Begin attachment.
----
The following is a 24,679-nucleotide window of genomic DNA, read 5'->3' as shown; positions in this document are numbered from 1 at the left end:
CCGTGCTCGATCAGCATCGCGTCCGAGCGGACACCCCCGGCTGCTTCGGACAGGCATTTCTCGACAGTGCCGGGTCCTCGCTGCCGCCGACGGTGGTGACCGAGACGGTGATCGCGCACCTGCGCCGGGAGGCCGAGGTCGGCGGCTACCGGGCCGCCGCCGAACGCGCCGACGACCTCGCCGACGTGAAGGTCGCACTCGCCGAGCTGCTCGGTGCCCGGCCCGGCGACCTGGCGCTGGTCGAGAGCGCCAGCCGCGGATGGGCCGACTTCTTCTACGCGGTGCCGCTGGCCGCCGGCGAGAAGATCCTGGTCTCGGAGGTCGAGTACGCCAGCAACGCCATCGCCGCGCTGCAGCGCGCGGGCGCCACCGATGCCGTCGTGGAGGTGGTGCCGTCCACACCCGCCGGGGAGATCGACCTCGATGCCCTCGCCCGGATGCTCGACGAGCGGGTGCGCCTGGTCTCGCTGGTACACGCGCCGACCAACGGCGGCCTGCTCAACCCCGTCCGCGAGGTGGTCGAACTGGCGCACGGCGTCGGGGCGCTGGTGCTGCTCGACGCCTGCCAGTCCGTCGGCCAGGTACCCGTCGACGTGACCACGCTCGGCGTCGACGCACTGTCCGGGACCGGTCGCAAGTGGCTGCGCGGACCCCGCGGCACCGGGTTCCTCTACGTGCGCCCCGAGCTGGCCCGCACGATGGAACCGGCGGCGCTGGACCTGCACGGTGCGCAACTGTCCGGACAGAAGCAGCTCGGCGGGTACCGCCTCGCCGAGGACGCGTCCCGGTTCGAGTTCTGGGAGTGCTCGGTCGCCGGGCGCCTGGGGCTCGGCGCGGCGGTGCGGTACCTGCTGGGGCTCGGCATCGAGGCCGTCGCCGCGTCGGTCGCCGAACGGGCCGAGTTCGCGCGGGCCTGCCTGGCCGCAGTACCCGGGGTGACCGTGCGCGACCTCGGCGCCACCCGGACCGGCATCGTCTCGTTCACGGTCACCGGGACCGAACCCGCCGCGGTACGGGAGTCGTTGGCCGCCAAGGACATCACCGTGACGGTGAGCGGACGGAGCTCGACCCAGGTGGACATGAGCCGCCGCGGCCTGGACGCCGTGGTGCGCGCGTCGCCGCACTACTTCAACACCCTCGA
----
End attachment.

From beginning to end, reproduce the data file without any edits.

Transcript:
The following is a 24,679-nucleotide window of genomic DNA, read 5'->3' as shown; positions in this document are numbered from 1 at the left end:
CCGTGCTCGATCAGCATCGCGTCCGAGCGGACACCCCCGGCTGCTTCGGACAGGCATTTCTCGACAGTGCCGGGTCCTCGCTGCCGCCGACGGTGGTGACCGAGACGGTGATCGCGCACCTGCGCCGGGAGGCCGAGGTCGGCGGCTACCGGGCCGCCGCCGAACGCGCCGACGACCTCGCCGACGTGAAGGTCGCACTCGCCGAGCTGCTCGGTGCCCGGCCCGGCGACCTGGCGCTGGTCGAGAGCGCCAGCCGCGGATGGGCCGACTTCTTCTACGCGGTGCCGCTGGCCGCCGGCGAGAAGATCCTGGTCTCGGAGGTCGAGTACGCCAGCAACGCCATCGCCGCGCTGCAGCGCGCGGGCGCCACCGATGCCGTCGTGGAGGTGGTGCCGTCCACACCCGCCGGGGAGATCGACCTCGATGCCCTCGCCCGGATGCTCGACGAGCGGGTGCGCCTGGTCTCGCTGGTACACGCGCCGACCAACGGCGGCCTGCTCAACCCCGTCCGCGAGGTGGTCGAACTGGCGCACGGCGTCGGGGCGCTGGTGCTGCTCGACGCCTGCCAGTCCGTCGGCCAGGTACCCGTCGACGTGACCACGCTCGGCGTCGACGCACTGTCCGGGACCGGTCGCAAGTGGCTGCGCGGACCCCGCGGCACCGGGTTCCTCTACGTGCGCCCCGAGCTGGCCCGCACGATGGAACCGGCGGCGCTGGACCTGCACGGTGCGCAACTGTCCGGACAGAAGCAGCTCGGCGGGTACCGCCTCGCCGAGGACGCGTCCCGGTTCGAGTTCTGGGAGTGCTCGGTCGCCGGGCGCCTGGGGCTCGGCGCGGCGGTGCGGTACCTGCTGGGGCTCGGCATCGAGGCCGTCGCCGCGTCGGTCGCCGAACGGGCCGAGTTCGCGCGGGCCTGCCTGGCCGCAGTACCCGGGGTGACCGTGCGCGACCTCGGCGCCACCCGGACCGGCATCGTCTCGTTCACGGTCACCGGGACCGAACCCGCCGCGGTACGGGAGTCGTTGGCCGCCAAGGACATCACCGTGACGGTGAGCGGACGGAGCTCGACCCAGGTGGACATGAGCCGCCGCGGCCTGGACGCCGTGGTGCGCGCGTCGCCGCACTACTTCAACACCCTCGA